Amazon’s Drone Delivery Promise Seems No Closer Five Years Later

Items in 'Amazon Prime' branded packaging are seen at the Amazon Fulfillment Centre on November 14, 2018 in Hemel Hempstead, England. The online retailer Amazon will again take part in the now-traditional 'Black Friday' sales this year, with reductions available from 16-25 November.
Leon Neal / Getty Images

Five years ago, on December 1, 2013, Amazon CEO Jeff Bezos appeared on an episode of 60 Minutes to discuss Amazon’s plans to deliver packages by drone within the next four to five years. Now, the e-commerce giant has surpassed its five-year mark with still no signs of development on its promise.

In the 2013 interview with the former 60 Minutes host Charlie Rose, Bezos revealed a sort-of prototype of Amazon’s delivery drone. The Amazon founder referred to the vehicle as an “octocopter,” or drone, and said that “there is no reason [this] can’t be used as a delivery vehicle.”

An item to hypothetically be delivered to a customer was placed inside the drone, and then dropped a few minutes later for the customer to pick up. Bezos boldly promised that this delivery process could have orders to customers within 30 minutes, Gizmodo reported.

An advertisement for the upcoming “Amazon Prime Air” delivery service also gave a glimpse of the would-be delivery process. A small ordered item was placed into a sealed container and loaded onto a conveyor belt, which led to a drone waiting to take off. The drone locked itself onto the container and flew away, and soon landed softly in the customer’s backyard. It released the package and immediately started its trek back to the Amazon warehouse.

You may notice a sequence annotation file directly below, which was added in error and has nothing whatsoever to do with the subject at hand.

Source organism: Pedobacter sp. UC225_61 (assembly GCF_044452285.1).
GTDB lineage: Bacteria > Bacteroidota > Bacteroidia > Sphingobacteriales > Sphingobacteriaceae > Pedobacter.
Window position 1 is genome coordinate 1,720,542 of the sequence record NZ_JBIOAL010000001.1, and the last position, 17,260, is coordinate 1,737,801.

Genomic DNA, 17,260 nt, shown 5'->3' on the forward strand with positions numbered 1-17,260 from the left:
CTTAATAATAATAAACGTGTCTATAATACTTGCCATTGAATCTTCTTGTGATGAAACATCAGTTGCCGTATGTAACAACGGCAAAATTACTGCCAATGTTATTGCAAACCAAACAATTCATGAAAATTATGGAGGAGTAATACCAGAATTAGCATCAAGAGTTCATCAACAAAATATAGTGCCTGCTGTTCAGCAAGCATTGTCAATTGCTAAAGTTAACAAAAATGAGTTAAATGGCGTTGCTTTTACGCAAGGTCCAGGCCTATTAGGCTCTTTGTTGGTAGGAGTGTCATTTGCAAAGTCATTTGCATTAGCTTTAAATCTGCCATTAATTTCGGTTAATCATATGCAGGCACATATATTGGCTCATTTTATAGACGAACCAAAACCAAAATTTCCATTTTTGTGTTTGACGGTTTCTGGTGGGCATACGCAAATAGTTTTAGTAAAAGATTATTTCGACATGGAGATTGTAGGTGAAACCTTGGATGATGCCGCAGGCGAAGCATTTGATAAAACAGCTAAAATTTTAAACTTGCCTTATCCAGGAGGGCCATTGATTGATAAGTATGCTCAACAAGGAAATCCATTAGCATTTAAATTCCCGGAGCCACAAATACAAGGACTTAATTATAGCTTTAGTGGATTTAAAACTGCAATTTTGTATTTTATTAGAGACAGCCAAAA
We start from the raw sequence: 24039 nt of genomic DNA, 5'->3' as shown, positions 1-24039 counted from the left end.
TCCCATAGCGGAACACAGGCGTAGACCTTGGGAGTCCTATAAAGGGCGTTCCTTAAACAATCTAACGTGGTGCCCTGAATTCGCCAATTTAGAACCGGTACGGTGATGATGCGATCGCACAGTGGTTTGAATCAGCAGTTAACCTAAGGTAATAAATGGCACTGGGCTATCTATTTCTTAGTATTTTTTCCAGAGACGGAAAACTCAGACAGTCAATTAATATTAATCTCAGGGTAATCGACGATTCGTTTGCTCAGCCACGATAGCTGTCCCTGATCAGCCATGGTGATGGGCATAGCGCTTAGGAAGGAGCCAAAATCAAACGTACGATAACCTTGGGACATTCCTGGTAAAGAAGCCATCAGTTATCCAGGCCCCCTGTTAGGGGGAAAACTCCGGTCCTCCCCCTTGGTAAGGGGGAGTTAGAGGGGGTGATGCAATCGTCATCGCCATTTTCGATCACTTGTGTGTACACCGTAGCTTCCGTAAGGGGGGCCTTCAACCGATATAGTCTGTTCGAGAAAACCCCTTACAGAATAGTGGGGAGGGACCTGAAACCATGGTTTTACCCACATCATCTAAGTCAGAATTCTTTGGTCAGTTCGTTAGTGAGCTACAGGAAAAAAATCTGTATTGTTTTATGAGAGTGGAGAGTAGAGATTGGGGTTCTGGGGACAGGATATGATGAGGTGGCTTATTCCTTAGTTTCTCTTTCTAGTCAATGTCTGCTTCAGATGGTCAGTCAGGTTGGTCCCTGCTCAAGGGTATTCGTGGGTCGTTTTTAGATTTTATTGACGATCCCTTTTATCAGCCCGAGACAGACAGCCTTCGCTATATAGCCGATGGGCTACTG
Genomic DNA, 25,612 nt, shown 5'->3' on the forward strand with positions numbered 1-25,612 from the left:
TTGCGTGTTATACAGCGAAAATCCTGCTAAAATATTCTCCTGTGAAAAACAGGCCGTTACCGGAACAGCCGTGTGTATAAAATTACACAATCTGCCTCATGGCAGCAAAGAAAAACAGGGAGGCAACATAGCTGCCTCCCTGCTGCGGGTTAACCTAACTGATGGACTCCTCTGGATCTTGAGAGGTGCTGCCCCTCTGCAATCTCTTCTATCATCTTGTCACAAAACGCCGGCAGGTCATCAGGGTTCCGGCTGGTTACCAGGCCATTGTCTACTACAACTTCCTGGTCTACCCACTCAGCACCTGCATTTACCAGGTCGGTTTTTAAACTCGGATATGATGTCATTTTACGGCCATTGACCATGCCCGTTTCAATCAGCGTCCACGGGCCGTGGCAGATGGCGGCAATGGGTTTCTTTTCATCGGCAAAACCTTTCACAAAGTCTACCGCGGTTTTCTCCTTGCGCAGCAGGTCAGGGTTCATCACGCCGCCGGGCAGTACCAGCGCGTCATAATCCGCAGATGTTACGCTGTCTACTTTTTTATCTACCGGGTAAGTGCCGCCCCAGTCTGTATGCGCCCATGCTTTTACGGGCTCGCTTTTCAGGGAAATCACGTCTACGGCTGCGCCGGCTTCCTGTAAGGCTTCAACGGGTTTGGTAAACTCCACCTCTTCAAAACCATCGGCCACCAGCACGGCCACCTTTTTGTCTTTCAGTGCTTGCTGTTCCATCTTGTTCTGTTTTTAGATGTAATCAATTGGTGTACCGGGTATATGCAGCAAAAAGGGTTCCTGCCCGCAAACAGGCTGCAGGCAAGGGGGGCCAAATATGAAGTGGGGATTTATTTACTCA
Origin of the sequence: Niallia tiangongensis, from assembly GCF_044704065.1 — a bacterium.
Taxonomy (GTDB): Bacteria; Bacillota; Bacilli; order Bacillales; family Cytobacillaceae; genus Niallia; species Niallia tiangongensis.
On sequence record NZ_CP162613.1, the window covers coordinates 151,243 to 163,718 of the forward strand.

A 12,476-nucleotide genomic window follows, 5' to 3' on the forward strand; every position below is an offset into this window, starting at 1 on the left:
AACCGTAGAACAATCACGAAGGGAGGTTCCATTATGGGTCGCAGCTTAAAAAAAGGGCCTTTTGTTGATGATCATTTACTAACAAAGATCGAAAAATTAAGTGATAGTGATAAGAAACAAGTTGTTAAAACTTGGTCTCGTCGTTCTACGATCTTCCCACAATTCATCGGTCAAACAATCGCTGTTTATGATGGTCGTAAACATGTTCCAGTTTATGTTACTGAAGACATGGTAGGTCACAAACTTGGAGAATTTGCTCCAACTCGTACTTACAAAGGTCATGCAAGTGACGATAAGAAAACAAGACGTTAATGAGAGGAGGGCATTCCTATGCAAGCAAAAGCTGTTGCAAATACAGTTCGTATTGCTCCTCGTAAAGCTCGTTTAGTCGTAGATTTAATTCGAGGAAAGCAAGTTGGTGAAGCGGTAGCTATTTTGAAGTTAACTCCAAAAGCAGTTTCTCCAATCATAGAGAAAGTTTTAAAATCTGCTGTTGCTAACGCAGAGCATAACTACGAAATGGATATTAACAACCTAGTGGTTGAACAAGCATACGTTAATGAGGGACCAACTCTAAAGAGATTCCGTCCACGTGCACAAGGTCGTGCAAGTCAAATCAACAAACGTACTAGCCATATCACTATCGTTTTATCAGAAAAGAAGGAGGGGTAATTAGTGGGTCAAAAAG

The ad made Amazon Prime Air seem like it was fairly close to being unveiled, with just a few kinks left to work out in the delivery process. However, it is still unclear if the service will ever arrive.

The delay is likely due to a number of safety issues that drones pose as well as privacy concerns and logistical issues, such as drones’ short battery life, according to AP.

“I don’t think you will see delivery of burritos or diapers in the suburbs,” drone analyst Colin Snow told AP.

Some industries have been able to develop drone usage, but retail has not yet been one of them. Approximately 110,000 commercial drones are operating in the U.S., mostly in rural areas for things like mining and agriculture, surveying, and inspecting power lines.

Despite obstacles, Amazon assured that it will continue to develop Amazon Air for quick deliveries, but there are no fixed timelines. The company reportedly has drone development centers in the U.S., Austria, France, Israel, and the U.K.

“We are committed to making our goal of delivering packages by drones in 30 minutes or less a reality,” said Kristen Kish, a spokeswoman for Amazon.

In 2016, Amazon began testing delivery drones at their U.K. site, according to Business Insider. The company also filed a patent in July 2017 to develop a way for drones to capture data by scanning peoples’ homes.

“It will work, and it will happen, and it’s gonna be a lot of fun,” Bezos said.